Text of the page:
What does "One CPU is going to 'smoke' another CPU" mean?

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I faced the following sentence:

You really can’t say a 4.1GHz FX-8350 is going to smoke a 3.5GHz Core i7-3770K because in a hell of a lot of workloads the 3.5GHz Core i7 is going to dominate.

I can guess that 'smoke' is similar to the word 'win', but is it right? What is the exact shade of meaning?

I appreciate getting the russian translation.

Furcht

Posted 2015-12-15T18:58:01.483

Reputation: 389

3The Russian translation would be something like уничтожать, but not in the literal sense. – Alex K – 2015-12-15T19:07:27.300

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verb transitive Slang 5 b. To defeat decisively, as in a competition. http://www.thefreedictionary.com/smoke

– ColleenV – 2015-12-15T19:10:50.387

Ofk, I tried. But I wasn't satisfacted. It'd be great to find the precise meaning, the most accurate synonym. :) – Furcht – 2015-12-15T19:14:30.727

Answers

39

You have it right; "smoke" can be used to mean "win" (or maybe even, "win easily," or "win decisively").

When talking about lopsided contests, frequently-used slang verbs fall into a few different categories. For example, there's the word beat, along with its synonyms (such as drub, thrash, whip, and trounce – all of these words can be found in headlines, articles, and recaps of sporting events, elections, and business rivalries).

Another category would be metaphorical pressure from above, giving us words like stomp and crush.

Furthermore, when the contest involves blazing speed (such as races between sprinters or microprocessors), many of the verbs deal with fire, such as smoke, burn, or torch. Here are a few examples from recent news articles:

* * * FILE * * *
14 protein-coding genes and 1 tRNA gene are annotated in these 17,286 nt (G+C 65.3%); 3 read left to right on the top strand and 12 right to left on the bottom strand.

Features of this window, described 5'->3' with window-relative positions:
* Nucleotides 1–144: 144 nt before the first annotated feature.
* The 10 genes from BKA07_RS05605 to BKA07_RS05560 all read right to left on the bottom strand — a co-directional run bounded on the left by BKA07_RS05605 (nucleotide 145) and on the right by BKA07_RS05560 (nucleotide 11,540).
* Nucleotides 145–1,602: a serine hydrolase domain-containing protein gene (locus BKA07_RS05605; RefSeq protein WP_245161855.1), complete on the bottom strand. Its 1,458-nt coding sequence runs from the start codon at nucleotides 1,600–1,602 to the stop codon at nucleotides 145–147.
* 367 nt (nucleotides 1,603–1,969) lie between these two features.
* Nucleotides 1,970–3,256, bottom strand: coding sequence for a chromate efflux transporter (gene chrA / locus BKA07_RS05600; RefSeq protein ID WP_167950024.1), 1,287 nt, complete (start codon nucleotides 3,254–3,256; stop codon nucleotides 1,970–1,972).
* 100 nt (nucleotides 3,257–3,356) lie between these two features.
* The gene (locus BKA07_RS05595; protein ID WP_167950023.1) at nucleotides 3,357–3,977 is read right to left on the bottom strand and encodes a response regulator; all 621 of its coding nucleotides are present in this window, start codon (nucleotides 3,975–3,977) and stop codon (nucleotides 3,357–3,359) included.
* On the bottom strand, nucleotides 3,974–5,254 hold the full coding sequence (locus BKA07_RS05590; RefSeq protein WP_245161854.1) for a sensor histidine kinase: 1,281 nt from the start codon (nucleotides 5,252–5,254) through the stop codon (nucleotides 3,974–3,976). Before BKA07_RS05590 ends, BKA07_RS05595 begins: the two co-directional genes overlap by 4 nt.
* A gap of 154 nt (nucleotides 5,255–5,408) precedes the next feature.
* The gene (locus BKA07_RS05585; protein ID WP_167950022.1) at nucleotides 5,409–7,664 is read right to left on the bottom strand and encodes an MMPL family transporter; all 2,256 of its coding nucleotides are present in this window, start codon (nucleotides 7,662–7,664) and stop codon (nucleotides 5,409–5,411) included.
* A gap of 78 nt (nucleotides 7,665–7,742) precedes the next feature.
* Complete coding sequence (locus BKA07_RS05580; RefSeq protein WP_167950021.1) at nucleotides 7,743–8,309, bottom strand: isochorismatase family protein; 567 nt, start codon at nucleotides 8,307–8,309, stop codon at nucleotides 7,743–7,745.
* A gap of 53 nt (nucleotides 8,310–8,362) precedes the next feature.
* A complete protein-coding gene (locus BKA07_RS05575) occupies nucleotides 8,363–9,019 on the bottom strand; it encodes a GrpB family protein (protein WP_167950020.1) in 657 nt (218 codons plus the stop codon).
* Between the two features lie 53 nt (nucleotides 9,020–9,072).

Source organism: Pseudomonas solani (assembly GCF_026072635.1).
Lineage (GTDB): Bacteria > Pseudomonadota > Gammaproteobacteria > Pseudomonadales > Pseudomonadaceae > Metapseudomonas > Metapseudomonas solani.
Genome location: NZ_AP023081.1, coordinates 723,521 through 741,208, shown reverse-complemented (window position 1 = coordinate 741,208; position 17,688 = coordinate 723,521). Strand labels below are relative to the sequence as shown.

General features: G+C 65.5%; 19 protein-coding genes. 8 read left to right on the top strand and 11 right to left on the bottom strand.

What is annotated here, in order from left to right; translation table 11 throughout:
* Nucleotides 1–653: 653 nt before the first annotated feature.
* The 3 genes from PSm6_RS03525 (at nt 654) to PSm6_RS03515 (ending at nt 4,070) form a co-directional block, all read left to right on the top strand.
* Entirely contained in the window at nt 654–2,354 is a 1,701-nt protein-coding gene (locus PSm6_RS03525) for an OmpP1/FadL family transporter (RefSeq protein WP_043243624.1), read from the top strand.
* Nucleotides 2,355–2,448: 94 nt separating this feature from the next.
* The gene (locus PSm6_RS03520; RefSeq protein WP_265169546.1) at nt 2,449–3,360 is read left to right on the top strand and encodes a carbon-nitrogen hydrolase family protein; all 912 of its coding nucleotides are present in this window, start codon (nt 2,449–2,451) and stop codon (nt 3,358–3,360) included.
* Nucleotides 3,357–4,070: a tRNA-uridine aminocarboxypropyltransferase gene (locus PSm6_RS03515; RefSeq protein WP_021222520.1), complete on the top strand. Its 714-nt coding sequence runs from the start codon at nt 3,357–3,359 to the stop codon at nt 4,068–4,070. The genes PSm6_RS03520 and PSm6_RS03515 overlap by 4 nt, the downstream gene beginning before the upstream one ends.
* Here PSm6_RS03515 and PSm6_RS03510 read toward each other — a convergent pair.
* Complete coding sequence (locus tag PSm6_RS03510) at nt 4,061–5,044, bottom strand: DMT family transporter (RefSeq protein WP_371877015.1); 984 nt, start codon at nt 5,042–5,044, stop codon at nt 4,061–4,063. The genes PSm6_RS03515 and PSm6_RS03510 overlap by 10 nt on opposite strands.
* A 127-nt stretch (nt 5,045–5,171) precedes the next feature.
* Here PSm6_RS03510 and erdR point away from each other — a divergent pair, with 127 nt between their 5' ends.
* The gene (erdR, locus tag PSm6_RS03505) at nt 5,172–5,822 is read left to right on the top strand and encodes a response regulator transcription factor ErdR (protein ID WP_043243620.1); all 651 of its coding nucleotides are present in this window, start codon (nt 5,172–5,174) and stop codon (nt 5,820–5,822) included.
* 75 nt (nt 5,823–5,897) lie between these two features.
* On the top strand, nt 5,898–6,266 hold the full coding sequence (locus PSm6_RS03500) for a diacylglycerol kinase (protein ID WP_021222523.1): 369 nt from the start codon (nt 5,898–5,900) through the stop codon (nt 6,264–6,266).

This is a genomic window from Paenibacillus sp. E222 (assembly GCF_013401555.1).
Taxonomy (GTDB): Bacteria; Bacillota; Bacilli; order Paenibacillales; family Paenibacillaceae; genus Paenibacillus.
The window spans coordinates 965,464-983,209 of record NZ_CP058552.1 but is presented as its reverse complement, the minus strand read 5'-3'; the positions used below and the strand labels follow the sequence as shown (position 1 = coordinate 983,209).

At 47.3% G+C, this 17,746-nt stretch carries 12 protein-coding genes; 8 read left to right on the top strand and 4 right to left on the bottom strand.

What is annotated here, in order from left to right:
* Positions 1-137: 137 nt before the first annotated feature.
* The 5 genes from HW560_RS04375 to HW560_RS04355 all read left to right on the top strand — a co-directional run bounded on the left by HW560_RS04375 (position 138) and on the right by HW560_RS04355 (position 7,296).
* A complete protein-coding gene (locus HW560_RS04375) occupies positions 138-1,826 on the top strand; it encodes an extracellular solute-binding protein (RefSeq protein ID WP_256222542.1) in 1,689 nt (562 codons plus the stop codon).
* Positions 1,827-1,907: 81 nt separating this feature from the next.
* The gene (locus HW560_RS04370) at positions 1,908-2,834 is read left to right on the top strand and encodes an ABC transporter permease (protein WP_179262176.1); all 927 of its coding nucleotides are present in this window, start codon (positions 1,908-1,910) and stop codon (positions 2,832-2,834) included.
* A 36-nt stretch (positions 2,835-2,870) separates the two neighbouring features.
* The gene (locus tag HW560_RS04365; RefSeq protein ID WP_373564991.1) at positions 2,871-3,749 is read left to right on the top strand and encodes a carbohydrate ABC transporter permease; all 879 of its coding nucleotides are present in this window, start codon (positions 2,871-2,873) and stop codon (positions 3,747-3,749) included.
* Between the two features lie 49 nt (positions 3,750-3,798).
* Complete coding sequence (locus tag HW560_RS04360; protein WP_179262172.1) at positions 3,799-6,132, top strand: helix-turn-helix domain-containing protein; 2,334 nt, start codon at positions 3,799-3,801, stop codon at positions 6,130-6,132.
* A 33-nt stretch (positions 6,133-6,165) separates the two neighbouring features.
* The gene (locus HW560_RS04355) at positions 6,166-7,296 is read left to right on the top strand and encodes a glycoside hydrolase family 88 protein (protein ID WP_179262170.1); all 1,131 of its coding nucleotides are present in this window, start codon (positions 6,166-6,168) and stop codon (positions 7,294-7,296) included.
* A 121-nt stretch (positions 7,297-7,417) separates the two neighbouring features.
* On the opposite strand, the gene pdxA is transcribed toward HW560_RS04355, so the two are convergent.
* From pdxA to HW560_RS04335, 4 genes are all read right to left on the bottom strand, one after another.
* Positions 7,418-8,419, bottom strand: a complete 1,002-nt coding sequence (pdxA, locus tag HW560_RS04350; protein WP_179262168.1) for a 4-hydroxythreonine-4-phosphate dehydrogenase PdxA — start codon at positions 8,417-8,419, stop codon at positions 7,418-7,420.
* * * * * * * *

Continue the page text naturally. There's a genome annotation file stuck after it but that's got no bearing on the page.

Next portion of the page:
the next-generation Samsung Exynos 7420 chip, which is said to power these newest flagship phones, burns the competition with respect to 3D performance

He [Jeff Gordon] torched the field with 13 wins, which nearly doubled the next-best driver

"This is going to be a great game going against a team like that," Beckham said shortly after he burned the Dolphins with a seven-catch, 166 yard, two-touchdown masterpiece

J.R.

Posted 2015-12-15T18:58:01.483

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1As mentioned below, "smoke" originally referred to killing someone by shooting them (with "smoke" referring to the residual smoke from guns at the time). I would suggest another category of these metaphorical verbs related to killing. Words such as "kill, murder, choke, etc." – JeremyFelix – 2015-12-16T14:18:19.833

2@JeremyFelix - I'll grant you that kill is sometimes used, particularly in a lopsided contest. That said, murder, while not unheard of, is comparatively rare, I think, while choke usually has another meaning altogether in the context of sports. – J.R. – 2015-12-16T21:51:30.170

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To smoke someone originally meant (and still does mean) to shoot them to death with a gun. The reference was to the smoke coming from the weapon's muzzle. This colorful term has come to mean "defeat soundly, trounce".

Tᴚoɯɐuo

Posted 2015-12-15T18:58:01.483

Reputation: 116 610

7

Wow, I never knew. My assumption was always the same as @Jasper's, i.e. that it was to do with cars.

– AndyT – 2015-12-16T09:37:17.120

2I think both meanings of "to smoke" could have arisen independently. – user151841 – 2015-12-16T20:28:12.303